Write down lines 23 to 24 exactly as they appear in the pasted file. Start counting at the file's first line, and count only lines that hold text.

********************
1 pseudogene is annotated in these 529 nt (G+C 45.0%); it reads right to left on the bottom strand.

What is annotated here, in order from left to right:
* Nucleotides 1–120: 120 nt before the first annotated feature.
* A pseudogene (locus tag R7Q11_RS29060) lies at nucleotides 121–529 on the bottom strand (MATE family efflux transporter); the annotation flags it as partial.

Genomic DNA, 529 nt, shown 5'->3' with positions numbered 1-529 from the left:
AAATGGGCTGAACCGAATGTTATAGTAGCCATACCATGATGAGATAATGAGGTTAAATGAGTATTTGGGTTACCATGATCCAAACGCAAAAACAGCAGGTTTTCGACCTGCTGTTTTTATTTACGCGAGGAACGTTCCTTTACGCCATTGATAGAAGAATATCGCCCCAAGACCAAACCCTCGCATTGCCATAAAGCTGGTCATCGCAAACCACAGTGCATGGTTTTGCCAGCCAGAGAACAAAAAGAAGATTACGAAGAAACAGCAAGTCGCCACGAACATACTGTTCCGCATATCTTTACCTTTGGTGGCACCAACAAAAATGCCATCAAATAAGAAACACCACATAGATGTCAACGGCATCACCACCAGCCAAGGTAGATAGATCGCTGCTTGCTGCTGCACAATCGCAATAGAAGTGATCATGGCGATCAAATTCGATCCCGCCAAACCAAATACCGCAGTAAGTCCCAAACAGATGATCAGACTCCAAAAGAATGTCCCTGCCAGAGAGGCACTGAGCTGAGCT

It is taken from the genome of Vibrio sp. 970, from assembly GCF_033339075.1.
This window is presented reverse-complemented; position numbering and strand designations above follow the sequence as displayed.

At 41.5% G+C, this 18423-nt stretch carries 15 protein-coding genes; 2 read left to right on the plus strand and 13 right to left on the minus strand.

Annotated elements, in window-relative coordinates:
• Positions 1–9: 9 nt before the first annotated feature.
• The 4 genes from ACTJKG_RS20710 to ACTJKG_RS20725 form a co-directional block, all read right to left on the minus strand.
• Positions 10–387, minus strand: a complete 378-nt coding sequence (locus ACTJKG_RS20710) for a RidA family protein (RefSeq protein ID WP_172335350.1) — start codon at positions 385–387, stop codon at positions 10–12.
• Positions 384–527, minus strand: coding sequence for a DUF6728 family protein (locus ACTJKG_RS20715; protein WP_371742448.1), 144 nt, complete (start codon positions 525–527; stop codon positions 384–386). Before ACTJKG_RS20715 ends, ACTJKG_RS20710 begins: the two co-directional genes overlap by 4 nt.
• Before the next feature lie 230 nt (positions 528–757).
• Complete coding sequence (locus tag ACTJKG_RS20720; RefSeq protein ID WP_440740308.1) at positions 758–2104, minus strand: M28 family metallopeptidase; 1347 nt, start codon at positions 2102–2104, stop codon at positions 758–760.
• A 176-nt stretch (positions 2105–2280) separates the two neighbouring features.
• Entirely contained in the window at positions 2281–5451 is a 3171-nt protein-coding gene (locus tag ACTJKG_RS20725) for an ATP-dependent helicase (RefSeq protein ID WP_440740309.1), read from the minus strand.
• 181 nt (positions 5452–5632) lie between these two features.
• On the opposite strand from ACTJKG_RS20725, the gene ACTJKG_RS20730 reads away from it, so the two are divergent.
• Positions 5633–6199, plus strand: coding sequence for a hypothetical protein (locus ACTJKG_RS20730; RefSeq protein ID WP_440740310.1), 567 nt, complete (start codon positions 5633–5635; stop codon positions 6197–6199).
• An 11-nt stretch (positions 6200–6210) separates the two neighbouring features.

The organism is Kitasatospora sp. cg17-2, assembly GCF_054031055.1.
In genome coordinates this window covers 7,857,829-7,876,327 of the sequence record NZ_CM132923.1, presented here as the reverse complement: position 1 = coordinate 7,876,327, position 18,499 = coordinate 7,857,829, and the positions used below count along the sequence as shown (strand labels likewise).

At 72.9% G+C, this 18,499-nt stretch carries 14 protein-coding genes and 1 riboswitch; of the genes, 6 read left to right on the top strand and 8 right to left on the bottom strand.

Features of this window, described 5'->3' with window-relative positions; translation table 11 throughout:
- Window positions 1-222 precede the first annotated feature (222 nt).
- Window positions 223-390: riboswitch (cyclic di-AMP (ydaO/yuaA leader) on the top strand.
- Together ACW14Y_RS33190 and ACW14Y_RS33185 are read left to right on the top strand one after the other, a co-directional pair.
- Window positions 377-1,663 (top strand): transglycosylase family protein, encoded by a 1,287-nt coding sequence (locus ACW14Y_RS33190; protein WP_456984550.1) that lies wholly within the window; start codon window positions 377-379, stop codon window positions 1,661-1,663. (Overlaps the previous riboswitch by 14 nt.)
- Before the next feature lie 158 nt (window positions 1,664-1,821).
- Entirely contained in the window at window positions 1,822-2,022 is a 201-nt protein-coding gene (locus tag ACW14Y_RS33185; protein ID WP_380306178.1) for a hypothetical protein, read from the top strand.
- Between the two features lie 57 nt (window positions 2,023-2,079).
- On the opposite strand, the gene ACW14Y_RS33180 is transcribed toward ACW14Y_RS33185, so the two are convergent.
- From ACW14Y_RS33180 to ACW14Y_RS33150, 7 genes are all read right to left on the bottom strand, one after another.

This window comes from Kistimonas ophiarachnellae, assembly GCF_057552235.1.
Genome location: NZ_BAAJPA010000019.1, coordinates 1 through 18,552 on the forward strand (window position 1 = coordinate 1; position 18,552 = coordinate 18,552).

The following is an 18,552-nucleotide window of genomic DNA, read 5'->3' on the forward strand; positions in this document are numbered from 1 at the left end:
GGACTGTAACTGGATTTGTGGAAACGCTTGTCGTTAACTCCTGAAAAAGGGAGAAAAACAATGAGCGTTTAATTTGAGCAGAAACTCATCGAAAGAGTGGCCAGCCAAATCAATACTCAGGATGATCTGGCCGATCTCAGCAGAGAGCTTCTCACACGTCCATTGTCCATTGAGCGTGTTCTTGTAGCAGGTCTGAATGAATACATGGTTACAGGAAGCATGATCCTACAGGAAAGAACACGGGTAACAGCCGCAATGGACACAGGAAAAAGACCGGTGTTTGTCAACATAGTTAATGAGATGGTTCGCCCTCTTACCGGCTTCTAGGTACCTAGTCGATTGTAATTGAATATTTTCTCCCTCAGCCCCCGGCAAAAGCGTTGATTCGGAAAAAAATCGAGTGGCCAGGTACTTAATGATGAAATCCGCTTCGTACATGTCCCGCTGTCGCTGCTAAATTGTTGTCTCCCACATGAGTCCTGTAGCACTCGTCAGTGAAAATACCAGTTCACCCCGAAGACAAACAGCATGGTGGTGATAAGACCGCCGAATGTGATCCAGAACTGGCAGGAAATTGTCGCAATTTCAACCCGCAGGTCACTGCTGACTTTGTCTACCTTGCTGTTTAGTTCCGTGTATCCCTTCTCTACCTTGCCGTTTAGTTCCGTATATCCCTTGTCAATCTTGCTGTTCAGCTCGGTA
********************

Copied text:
The organism is Kitasatospora sp. cg17-2, assembly GCF_054031055.1.
In genome coordinates this window covers 7,857,829-7,876,327 of the sequence record NZ_CM132923.1, presented here as the reverse complement: position 1 = coordinate 7,876,327, position 18,499 = coordinate 7,857,829, and the positions used below count along the sequence as shown (strand labels likewise).